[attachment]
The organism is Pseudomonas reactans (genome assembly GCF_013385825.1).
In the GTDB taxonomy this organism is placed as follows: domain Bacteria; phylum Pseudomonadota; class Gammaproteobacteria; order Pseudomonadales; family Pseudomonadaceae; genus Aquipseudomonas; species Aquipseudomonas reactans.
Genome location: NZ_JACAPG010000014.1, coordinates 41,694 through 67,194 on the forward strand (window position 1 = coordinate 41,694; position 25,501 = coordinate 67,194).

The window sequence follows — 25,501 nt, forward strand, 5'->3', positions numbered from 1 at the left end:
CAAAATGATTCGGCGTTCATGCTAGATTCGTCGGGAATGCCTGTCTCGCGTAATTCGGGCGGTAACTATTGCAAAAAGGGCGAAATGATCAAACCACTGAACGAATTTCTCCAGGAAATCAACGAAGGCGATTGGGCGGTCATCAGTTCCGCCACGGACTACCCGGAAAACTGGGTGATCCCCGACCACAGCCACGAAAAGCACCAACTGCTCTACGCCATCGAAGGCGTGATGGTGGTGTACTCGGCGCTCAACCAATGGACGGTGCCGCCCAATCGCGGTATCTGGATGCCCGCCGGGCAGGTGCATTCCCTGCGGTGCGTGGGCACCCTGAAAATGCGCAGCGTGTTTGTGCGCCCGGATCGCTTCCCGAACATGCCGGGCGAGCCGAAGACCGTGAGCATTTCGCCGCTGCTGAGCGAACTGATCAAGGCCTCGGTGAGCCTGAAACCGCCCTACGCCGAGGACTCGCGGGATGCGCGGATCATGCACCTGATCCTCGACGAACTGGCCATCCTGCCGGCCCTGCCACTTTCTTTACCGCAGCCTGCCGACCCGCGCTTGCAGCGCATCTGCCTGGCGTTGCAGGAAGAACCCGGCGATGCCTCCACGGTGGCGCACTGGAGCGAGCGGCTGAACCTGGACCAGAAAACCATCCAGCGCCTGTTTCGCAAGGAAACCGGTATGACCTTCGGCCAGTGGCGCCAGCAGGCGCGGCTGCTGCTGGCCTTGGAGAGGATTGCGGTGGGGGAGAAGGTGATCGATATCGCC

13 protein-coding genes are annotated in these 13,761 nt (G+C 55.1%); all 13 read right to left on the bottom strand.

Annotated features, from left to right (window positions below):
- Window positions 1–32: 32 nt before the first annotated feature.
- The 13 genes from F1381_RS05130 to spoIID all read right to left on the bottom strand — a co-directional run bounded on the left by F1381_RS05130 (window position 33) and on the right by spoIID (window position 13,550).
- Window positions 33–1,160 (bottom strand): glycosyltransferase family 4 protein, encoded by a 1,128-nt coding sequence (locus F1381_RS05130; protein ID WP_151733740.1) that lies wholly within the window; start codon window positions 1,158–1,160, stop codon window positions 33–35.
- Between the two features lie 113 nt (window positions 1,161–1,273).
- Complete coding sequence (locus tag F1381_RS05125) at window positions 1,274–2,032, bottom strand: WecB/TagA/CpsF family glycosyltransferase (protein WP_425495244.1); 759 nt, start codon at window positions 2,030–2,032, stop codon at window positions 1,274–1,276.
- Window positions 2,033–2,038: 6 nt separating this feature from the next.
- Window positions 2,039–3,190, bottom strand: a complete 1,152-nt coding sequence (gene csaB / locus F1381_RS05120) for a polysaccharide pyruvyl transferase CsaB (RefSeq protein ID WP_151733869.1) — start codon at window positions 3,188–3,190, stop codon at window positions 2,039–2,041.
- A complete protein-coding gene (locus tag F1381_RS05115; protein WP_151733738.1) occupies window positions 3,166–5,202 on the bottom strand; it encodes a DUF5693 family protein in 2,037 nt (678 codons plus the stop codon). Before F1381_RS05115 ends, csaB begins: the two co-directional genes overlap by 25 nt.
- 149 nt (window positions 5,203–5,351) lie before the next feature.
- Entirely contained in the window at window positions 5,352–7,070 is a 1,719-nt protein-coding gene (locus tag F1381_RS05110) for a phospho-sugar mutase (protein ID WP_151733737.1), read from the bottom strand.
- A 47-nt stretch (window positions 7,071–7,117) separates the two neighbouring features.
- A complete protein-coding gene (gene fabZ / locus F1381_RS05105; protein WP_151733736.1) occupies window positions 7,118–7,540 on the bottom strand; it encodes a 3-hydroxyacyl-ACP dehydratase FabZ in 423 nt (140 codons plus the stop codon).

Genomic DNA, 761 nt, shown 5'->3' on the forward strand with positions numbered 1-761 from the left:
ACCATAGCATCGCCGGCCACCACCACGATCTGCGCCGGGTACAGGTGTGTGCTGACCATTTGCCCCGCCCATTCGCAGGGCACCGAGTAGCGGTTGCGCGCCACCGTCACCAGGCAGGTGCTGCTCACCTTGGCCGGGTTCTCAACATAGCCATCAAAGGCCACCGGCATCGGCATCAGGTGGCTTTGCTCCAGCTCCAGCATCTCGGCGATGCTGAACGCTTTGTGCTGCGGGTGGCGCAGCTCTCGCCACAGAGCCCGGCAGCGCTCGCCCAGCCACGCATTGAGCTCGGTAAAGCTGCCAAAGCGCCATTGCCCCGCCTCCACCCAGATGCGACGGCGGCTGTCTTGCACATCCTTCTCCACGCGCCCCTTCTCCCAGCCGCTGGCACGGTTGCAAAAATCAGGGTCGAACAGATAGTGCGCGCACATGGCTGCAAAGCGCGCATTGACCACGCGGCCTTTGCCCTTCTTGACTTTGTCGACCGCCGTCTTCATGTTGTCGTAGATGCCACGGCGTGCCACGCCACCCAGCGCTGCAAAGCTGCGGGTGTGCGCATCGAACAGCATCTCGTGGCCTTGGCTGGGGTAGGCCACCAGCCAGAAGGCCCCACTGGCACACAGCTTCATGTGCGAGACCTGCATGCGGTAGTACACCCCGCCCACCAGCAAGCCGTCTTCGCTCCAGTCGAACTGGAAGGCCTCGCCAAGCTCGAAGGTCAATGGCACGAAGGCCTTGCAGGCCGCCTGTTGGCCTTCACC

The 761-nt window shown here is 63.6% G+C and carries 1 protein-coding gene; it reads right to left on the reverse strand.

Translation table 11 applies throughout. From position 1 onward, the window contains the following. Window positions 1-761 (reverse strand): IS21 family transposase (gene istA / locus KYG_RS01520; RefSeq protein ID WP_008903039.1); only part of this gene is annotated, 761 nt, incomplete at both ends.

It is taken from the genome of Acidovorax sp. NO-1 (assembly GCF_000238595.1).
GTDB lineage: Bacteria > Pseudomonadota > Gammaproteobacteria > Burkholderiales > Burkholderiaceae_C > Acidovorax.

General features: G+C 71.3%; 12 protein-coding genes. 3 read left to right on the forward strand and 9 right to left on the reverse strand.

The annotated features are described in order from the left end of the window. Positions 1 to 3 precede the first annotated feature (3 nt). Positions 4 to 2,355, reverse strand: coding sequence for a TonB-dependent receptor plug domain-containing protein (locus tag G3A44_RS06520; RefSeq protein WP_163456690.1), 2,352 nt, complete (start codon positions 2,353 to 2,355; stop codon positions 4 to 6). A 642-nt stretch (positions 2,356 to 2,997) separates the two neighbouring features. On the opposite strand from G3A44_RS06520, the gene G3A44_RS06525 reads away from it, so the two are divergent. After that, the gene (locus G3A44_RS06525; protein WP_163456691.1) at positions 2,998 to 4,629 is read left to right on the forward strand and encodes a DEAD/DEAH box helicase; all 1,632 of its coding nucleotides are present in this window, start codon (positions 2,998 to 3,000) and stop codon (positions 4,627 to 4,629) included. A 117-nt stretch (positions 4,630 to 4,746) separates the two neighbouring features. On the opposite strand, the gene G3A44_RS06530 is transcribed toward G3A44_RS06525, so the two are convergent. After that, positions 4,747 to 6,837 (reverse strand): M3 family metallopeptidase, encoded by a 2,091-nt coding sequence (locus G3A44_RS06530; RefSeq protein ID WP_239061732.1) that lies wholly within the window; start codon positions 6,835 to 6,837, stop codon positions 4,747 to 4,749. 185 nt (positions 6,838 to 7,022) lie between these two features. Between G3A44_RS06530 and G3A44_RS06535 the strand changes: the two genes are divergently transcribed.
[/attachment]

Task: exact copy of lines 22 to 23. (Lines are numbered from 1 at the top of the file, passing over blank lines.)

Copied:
The 761-nt window shown here is 63.6% G+C and carries 1 protein-coding gene; it reads right to left on the reverse strand.

Translation table 11 applies throughout. From position 1 onward, the window contains the following. Window positions 1-761 (reverse strand): IS21 family transposase (gene istA / locus KYG_RS01520; RefSeq protein ID WP_008903039.1); only part of this gene is annotated, 761 nt, incomplete at both ends.